Editor's Note: Since we first reported this story, NatureMapping moved from the University of Washington to become an independent foundation, which gave the program more freedom to integrate student field research projects and the latest technology for data collection and analyses. The Adopt-a-Farmer Project has been going strong for more than a decade, and now every grade in the Waterville Elementary School participates. Click here for an interactive map of all NatureMapping projects.
Ian's work as a scientist began with a contradiction: "The scientists said that you can't find any horny toads here. And I said, 'My dad and I go out and catch them.'" The 13-year-old has now traveled to Idaho and California, where he and three classmates surprised working scientists by describing new discoveries about where the 3-inch-long lizards live and what they eat. "One man said that we presented better than most college students did," says Ian.
Now You See Me:
In just a few years, students have dramatically increased scientists' understanding of the horny toad.
Credit: J.R. Hughson
Ian is one of more than a dozen of my students at Waterville Elementary School, in Waterville, Washington, who have spoken at scientific conferences throughout the country. Their subject: short-horned lizards (Phrynosoma douglasii), also called horny toads, which are native to our rural area and are a part of my students' world. The creatures aren't an obvious vehicle for teaching reading, writing, and arithmetic. But through their work on horny toads as part of a nationwide project called NatureMapping, my students honed those very skills and made a real contribution to science.
Before my fourth-grade class began collecting data in 1997, there were fewer than 100 documented lizard sightings, and most came from projects in the 1930s and '40s. Those records showed that the elusive reptiles existed only on undeveloped land, but this data was wrong, probably because no one had sampled private property. In just a few years, my students have quadrupled the number of documented sightings and shown that the lizards thrive on farmland.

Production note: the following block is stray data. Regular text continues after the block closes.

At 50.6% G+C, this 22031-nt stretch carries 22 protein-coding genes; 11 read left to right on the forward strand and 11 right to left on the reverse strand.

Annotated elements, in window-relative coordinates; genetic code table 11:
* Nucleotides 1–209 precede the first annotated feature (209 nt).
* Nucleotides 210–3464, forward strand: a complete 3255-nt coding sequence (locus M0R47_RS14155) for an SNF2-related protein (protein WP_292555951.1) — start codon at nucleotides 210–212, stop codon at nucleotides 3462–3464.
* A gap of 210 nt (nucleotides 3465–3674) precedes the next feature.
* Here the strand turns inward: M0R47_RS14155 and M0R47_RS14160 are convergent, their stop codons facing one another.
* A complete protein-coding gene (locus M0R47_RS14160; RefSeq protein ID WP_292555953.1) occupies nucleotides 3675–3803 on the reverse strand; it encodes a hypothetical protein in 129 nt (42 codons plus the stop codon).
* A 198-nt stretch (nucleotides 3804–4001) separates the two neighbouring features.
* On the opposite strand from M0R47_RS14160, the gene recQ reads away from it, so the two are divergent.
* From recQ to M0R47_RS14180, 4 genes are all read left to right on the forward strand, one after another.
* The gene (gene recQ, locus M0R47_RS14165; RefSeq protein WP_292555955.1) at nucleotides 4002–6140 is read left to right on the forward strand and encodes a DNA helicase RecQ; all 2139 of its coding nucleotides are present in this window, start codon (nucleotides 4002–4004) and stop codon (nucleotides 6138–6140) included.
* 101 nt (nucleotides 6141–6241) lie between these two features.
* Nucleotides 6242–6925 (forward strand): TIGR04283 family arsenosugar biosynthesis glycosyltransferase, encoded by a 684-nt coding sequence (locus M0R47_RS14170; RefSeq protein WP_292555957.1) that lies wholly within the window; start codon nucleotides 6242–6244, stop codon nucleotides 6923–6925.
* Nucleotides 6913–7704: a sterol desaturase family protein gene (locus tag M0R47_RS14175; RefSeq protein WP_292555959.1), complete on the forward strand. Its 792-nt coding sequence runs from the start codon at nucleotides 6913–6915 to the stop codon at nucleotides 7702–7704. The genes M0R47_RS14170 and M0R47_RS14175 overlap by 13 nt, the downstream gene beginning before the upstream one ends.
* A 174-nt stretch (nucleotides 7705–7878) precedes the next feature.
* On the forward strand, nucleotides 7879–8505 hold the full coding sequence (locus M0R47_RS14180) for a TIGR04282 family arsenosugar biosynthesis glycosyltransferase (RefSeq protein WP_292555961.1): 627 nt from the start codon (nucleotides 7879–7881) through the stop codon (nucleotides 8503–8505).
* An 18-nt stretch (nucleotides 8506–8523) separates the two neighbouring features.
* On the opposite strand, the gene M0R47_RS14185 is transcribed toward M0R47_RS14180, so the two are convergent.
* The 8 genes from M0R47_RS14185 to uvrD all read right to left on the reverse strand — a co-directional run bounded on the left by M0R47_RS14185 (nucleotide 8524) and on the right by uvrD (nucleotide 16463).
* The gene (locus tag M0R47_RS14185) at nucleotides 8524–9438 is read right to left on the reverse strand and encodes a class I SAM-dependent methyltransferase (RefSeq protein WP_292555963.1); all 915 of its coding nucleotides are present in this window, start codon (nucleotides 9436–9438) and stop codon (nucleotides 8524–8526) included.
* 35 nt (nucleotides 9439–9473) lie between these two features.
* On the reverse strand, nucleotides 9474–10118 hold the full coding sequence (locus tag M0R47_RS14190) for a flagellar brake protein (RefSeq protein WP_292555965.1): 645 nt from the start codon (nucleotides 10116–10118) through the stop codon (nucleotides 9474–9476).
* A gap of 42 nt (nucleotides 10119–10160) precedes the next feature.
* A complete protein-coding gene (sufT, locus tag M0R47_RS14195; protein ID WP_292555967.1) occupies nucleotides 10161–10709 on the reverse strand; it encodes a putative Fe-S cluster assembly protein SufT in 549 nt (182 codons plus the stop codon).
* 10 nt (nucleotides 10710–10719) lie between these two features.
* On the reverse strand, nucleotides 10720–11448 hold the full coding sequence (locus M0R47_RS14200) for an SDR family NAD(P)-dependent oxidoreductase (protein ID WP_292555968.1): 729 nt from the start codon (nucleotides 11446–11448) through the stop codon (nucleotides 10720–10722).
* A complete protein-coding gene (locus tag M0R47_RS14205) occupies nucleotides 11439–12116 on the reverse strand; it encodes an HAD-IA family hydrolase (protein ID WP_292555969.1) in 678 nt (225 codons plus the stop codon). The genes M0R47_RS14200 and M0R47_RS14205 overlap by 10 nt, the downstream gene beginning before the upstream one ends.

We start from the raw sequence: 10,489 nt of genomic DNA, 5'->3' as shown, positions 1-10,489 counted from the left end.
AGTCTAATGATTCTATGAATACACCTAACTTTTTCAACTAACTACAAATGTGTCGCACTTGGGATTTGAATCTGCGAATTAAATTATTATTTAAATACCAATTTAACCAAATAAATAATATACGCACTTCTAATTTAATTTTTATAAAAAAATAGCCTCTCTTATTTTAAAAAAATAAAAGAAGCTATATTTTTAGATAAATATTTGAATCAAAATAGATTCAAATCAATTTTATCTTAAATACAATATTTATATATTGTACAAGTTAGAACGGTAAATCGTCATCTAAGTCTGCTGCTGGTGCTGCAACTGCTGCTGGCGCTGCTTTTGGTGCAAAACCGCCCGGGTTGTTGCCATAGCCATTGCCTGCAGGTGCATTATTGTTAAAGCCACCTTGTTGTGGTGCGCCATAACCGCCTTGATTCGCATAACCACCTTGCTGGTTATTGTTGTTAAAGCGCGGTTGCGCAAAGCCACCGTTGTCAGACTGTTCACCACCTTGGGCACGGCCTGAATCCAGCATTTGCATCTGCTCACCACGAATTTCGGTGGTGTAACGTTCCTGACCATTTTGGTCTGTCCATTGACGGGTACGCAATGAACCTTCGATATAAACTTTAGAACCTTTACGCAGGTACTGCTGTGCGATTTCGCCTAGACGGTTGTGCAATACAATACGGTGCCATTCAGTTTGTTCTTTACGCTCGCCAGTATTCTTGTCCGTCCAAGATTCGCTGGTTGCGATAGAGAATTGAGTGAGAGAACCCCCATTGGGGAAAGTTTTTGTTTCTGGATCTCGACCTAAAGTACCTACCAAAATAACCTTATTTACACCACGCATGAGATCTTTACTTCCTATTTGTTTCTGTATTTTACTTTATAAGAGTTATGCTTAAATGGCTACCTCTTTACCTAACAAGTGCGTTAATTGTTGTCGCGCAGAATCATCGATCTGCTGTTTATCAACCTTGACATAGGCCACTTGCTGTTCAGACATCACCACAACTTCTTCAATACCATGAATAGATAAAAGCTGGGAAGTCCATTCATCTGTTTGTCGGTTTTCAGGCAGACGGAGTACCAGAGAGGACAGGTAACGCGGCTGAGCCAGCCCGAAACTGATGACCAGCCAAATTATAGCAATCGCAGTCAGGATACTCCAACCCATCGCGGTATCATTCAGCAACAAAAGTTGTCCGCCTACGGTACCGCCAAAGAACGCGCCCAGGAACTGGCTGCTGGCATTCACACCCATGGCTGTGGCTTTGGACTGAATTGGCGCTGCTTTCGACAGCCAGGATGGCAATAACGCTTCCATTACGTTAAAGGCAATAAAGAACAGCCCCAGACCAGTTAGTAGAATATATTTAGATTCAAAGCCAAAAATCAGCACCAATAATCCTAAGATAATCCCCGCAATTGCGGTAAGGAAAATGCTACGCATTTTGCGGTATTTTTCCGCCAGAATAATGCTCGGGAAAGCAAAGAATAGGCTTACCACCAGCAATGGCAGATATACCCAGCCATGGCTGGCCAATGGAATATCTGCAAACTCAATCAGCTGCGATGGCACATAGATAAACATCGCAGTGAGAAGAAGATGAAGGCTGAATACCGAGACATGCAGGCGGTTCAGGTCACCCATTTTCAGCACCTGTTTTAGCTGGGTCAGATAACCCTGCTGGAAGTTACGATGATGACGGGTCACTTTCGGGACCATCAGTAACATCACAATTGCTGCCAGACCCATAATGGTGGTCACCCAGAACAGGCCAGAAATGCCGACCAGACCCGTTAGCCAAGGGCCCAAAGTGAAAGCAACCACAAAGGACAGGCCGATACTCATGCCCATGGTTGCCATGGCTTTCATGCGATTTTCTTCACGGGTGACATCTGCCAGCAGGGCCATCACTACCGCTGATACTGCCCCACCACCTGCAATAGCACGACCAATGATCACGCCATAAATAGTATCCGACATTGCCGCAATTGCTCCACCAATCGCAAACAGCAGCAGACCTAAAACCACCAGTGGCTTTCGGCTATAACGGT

In addition, we have shaken up decades-old assumptions about the animals' habitat and diet. For example, according to scientific literature, the lizards are specially adapted to eat ants, but in our observations they clearly preferred small grasshoppers. Besides, farmers say they see few ants in their fields for the lizards to eat. Those findings were presented at the Wildlife Society Pacific Northwest Regional Meeting, held in March 2000 in Post Falls, Idaho, where a grateful scientific community accepted the students and their data. (See also the presentation by Waterville Elementary School students at the 2003 NatureMapping National Meeting. (46.4 MB))
A Day in the Life of a Horny Toad
Even though our NatureMapping project is designed to fill gaps in existing information about where certain plant and animal species are located (see "How To: Start Counting Critters"), we didn't set out to challenge accepted scientific wisdom. In fact, when NatureMapping first became part of my classroom, it was in a very different form.
Shortly after I began working at Waterville, I was handed a binder of lessons to get me started teaching elementary school science. I quickly realized that the curriculum was boring and shallow. We had to do something different. I signed up for a NatureMapping workshop, and that got me started incorporating the program into my curriculum, beginning with birds, because I knew a lot of bird-watchers. The kids would bring in their own sightings and team with birders by phone to record what species they saw, and where. We would write up the information and email it to Karen Dvornich, the NatureMapping coordinator at the University of Washington, who added it to a growing collection of data about sites where common Washington species are found.
One day, Dvornich visited our classroom, and the students were talking about the short-horned lizards they often saw. Dvornich got excited, because the lizards were considered an at-risk species, so we started making lizards the focus of our work. We've been expanding the program ever since.
At first, I thought the students could collect the information themselves near their homes over the summer. Unfortunately, they would often forget or would look at the wrong time. I've never been shy about asking for help, and I thought that the farmers in our community could make the observations we needed. So, in 1999, I asked my students to make a list of every farmer they knew, and we mailed out invitations to be part of our school project.